Let’s Get Physical

My heels are swollen, my lower back doesn’t quite extend like it used to, and I constantly smell like a combination of hand sanitizer and latex.

I love my new job.

I am now entering my third month as a mobility specialist on the Up and Movin’ team at Deaconess Hospital here in Indiana. I spent my first month in orientation- basically, following around a veteran of the job and asking questions faster than they could answer them. I have some rough days and even rougher patients (more on that below), but this job has been a true blessing during a time when I’ve needed both something to fill my time and a way to make money for a Europe trip my siblings and I are planning for next summer.

As a mobility specialist, I am a mix between a physical therapist and a patient care tech. I receive orders from nurses, doctors, and therapists (PTs and OTs) to walk with patients, engage them in exercises, go over deep breathing techniques, or some combination of the three. This is the perfect segue into a career as a physical therapist, and it has helped me to get out some of the anxiety that comes with introducing myself to patients, communicating with fellow health professionals, writing progress notes, and physically manipulating patients’ bodies to get in a good stretch. I also believe that I have a much better idea of what goes into inpatient therapy, although I, of course, cannot know everything; I am still a good 3 and a half years from my goal as a therapist.

My favorite part of the workday is going into the office and checking out what’s called our “Up and Movin’ board.” The board has the names of all of the mobility specialists working that day, as well as all of the patients that each person is responsible for treating. It’s a very stressful, and yet amazing feeling, knowing that you have your own caseload and are actually providing healthcare. This is still all a bit surreal for me, and I continue to question why anyone in their right mind would let me near a patient let alone touch one. Now that I’m starting to get used to protocol, codes for various doors in the hospital, and have learned some doctor/RN/PCT names, work is going smoother. Unfortunately, this also makes the day more redundant. However, since I get to meet new patients every day, and have learned what it is that I can talk about with recurring patients, my day is pretty rewarding in the end.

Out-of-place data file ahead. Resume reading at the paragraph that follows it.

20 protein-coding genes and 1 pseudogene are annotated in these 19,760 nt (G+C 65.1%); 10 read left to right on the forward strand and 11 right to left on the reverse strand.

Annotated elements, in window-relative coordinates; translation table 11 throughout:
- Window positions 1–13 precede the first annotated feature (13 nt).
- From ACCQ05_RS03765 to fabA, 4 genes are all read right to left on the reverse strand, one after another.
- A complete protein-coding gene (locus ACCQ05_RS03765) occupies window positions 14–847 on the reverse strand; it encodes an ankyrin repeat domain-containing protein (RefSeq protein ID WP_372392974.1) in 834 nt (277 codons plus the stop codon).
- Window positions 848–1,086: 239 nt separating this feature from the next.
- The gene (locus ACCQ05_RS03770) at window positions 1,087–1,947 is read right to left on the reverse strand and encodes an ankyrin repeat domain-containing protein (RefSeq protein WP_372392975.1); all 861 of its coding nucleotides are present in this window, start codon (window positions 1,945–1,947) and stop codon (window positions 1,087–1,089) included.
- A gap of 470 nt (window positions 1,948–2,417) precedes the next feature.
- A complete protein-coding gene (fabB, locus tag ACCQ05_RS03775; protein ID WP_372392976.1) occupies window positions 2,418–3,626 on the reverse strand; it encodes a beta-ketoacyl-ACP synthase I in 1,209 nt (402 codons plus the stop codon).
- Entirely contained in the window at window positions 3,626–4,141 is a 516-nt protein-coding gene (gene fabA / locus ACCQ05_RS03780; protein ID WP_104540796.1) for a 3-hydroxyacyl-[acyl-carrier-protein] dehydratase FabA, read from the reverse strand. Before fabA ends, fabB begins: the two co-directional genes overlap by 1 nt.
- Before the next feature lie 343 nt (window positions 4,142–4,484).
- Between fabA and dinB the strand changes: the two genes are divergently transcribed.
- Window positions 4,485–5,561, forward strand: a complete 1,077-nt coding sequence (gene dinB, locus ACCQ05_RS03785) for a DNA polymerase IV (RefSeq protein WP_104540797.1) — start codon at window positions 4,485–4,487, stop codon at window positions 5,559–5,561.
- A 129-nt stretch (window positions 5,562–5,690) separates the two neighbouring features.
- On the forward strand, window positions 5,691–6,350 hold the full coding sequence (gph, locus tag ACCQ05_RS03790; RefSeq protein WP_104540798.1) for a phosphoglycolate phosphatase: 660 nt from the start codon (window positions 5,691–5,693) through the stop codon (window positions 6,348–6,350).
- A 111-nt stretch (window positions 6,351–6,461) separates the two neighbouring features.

I won’t characterize this as a mistake, but the biggest naivety that I expressed when I started out at Up and Movin’ was that every patient encounter would be a treat. I was tempted to complain here about specific things that patients had said or done, but… The thing is, no matter how cruel or hostile a patient becomes, I try not to hold it against them. Granted, I have teared up at work twice, both in the past week and a half. But hospitals, while magical places of healing and compassion, are not where most patients want to be. Detached medical professionals are real. Misdiagnoses are real. Unpleasant medicinal side effects are real. Depression is real. So, while I believe that every person has the responsibility to treat another with respect and an open mind, I try not to take it personally if a patient is less than kind in response to my efforts to offer help, and possibly subsequent pain relief. They could have a million things going on in their life that I know nothing about. Or, they’re just looking to give me a hard time. As my coworker puts it, “You’ve got to have rhino skin to work around here.”

As I spend more time at the hospital, I’m most looking forward to better understanding comorbidities- physical and mental ailments that accompany the issue for which the patient requires therapy or Up and Movin’. In an inpatient setting such as at Deaconess, it is never the case that a person only has left shoulder pain or only bilateral lower extremity weakness. There are always bigger issues at play (heart attacks, diabetes, arthritis), and while I have specific, exercise-based orders, I feel more confident in my work if I can take a holistic approach.

I’m excited to keep everyone updated as I delve deeper into my job and to share all that I am bound to learn! 


Leave a Reply

Fill in your details below or click an icon to log in:

WordPress.com Logo

You are commenting using your WordPress.com account. Log Out /  Change )

Google+ photo

You are commenting using your Google+ account. Log Out /  Change )

Twitter picture

You are commenting using your Twitter account. Log Out /  Change )

Facebook photo

You are commenting using your Facebook account. Log Out /  Change )


Connecting to %s